“I’m sorry, I don’t-- did you-- have you just asked me to marry you?”
Mycroft holds back a sigh, telling himself patience is key in this particular endeavour. His companion is reacting much better than he predicted anyway, and he supposes this is a very rational calm response to his question.
“Yes,” he says simply, nodding once for good measure. His companion just stares at him, blinking owlishly.
“Alright,” the other man says after a brief pause and Mycroft can’t help the smile that comes unbidden to his lips: things are going much better than he expected. “But why?” he adds after a beat. “I’m assuming it’s not because you’re madly in love with me,” he says, with a small self deprecating smile.
Mycroft rolls his eyes. It baffles him how blind his companion seems to be to his own attractiveness: can’t he honestly see he’s not only unfairly handsome, but also good and kind? Who could resist such combination?
To be fair however, that’s not the reason why Mycroft is asking. “My parents passed away last saturday. A car accident,” he explains and the other man opens his mouth, probably to offer his condolences, which are unwanted and unnecessary, so he hurries to carry on. “Their will stated I was to inherit the family’s money and properties, along with my brother’s custody, but only if I met certain… requirements .” He scrunches his nose in displeasure, remembering his short meeting with his parents’ lawyer.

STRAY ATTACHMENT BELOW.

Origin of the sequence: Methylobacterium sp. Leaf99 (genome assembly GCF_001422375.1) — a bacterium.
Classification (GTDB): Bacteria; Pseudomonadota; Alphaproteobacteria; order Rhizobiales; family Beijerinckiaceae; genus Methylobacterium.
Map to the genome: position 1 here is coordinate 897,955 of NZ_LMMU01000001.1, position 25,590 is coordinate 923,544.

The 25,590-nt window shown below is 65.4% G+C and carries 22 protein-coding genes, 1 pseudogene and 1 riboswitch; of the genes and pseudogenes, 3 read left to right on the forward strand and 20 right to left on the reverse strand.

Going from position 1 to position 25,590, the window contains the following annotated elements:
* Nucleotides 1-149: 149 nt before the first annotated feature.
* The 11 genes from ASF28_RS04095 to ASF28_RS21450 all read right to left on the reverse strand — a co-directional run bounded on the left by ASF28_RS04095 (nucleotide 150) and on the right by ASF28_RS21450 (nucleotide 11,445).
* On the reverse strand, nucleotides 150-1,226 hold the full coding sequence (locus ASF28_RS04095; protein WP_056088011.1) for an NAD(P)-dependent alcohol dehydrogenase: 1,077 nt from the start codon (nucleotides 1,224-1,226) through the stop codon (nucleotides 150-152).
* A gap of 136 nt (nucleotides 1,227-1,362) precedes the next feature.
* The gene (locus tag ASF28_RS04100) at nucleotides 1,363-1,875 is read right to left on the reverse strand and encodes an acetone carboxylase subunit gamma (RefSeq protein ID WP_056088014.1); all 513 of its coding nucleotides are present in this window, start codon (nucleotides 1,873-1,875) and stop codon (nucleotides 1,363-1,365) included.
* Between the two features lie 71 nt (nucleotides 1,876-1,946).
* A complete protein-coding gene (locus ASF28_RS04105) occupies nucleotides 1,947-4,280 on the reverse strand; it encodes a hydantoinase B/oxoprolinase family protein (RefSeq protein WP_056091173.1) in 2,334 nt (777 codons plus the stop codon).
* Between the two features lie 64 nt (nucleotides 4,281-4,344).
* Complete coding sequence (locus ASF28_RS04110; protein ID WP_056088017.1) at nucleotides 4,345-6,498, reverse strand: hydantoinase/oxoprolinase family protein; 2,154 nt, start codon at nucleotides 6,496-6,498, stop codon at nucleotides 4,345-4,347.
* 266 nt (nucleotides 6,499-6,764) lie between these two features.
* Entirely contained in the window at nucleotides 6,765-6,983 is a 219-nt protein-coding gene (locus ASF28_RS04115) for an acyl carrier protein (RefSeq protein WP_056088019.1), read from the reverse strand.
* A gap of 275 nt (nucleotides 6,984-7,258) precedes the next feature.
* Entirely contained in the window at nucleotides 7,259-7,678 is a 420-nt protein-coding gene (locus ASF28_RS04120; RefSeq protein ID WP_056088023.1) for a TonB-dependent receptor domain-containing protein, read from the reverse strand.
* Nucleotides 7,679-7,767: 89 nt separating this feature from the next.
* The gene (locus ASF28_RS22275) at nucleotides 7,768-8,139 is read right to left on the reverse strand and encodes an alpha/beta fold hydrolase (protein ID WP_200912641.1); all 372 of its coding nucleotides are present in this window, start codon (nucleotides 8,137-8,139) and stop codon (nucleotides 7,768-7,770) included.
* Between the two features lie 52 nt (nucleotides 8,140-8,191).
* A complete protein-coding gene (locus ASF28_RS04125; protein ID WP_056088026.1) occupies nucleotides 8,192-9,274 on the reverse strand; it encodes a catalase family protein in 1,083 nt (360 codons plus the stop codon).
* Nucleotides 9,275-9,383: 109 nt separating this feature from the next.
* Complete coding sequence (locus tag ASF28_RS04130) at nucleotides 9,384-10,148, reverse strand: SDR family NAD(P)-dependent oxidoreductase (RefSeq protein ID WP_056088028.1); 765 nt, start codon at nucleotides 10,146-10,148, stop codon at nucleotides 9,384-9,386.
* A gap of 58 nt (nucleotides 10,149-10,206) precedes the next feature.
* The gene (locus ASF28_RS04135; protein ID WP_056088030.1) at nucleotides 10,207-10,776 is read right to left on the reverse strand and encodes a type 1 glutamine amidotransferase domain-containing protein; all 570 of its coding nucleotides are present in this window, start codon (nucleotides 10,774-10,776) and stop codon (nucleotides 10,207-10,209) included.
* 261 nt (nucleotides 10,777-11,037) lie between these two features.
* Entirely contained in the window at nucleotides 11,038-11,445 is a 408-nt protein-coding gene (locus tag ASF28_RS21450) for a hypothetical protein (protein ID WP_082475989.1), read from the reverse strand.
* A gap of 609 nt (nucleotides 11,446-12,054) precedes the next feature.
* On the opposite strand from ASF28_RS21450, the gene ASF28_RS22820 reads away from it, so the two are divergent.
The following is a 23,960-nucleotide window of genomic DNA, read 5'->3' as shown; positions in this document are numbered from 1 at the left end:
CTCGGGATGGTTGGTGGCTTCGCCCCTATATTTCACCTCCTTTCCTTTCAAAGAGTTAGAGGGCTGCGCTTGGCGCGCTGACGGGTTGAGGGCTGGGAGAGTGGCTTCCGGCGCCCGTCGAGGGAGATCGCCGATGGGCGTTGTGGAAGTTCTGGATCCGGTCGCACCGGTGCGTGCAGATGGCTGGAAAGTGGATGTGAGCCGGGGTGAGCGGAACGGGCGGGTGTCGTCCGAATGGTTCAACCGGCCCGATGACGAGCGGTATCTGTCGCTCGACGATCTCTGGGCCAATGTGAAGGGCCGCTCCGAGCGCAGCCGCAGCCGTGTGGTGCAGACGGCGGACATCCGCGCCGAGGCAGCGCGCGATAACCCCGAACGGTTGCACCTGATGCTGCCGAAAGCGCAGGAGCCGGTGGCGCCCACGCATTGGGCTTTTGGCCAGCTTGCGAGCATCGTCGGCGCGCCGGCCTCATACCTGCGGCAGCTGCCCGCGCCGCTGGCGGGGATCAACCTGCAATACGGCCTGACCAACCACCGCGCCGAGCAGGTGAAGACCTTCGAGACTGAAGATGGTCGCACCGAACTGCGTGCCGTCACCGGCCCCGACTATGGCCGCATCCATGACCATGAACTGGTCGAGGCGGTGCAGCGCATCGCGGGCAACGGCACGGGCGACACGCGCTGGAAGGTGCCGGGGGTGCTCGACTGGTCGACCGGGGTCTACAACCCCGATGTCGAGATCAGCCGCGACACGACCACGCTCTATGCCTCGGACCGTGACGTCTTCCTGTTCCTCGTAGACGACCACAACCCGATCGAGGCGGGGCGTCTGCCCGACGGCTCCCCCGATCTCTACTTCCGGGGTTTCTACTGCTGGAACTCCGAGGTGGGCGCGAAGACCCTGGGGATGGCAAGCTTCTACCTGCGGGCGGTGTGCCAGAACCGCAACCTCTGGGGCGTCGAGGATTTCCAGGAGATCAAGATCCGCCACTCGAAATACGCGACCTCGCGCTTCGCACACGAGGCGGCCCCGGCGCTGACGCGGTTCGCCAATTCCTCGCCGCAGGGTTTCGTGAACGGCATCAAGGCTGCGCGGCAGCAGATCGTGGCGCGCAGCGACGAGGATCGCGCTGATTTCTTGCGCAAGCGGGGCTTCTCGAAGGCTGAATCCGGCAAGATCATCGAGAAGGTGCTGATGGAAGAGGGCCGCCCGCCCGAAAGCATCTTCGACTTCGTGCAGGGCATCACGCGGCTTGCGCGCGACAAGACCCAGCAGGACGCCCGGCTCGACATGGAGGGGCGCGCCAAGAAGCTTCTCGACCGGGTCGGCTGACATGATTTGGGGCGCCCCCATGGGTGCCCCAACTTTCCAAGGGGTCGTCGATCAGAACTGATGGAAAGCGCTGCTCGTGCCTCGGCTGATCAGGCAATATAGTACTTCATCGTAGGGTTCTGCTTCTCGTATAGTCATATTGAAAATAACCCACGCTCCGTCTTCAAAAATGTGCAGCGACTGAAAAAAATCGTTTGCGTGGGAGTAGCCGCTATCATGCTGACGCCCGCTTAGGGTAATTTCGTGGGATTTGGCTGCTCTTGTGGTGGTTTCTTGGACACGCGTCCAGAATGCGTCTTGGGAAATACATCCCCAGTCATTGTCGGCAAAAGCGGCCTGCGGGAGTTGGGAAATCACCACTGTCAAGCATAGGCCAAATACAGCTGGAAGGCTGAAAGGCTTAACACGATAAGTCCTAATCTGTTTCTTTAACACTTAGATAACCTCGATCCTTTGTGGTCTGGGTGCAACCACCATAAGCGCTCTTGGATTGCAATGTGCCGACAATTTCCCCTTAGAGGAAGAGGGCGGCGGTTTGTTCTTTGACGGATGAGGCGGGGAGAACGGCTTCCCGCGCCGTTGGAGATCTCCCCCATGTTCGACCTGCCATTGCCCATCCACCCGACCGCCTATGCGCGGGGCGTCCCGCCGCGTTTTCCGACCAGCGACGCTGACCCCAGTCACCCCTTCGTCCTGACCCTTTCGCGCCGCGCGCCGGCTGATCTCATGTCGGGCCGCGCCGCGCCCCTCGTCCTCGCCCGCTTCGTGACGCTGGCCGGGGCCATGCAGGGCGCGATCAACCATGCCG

“Oh,” his companion says softly. “So it’s about your inheritance.”
Mycroft rolls his eyes once more. “I couldn’t care less for my parents’ money,” he says annoyedly. “What’s more, I would have renounced to it all, but then my brother’s custody would go to dear Aunt Elise, who’s currently living in Paris.” He shakes his head dejectedly. “That’d be a disaster in so many levels, I don’t even want to think about it.”
A long pause follows. “So you… need to marry?” his companion asks after a beat. “I mean, it sounds a little… I’m sure I’ve seen that plot in several romantic comedies, but I didn’t think it happened in real life.”
Mycroft sighs. If only. “My parents’ lawyer assures me it’s all perfectly legal. Apparently, there’s nothing against establishing certain conditions for someone to get an inheritance.” He sighs, running his fingers through his hair. “It’s amazing, my parents commitment to dictating the way I live my life, even beyond the grave.” He shakes his head, at lost of what else he can possibly say. “I’m truly sorry, Gregory. I wouldn’t ask if it wasn’t so important and in all honesty… you’re the only person I trust enough for this.”
“I know,” the other man replies softly, avoiding his eyes. “I… I’ll help you, of course,” he adds, smiling, although it doesn’t really reach his eyes. “What are friends for, after all?” his tone is light and playful, but Mycroft can tell there’s something bothering him.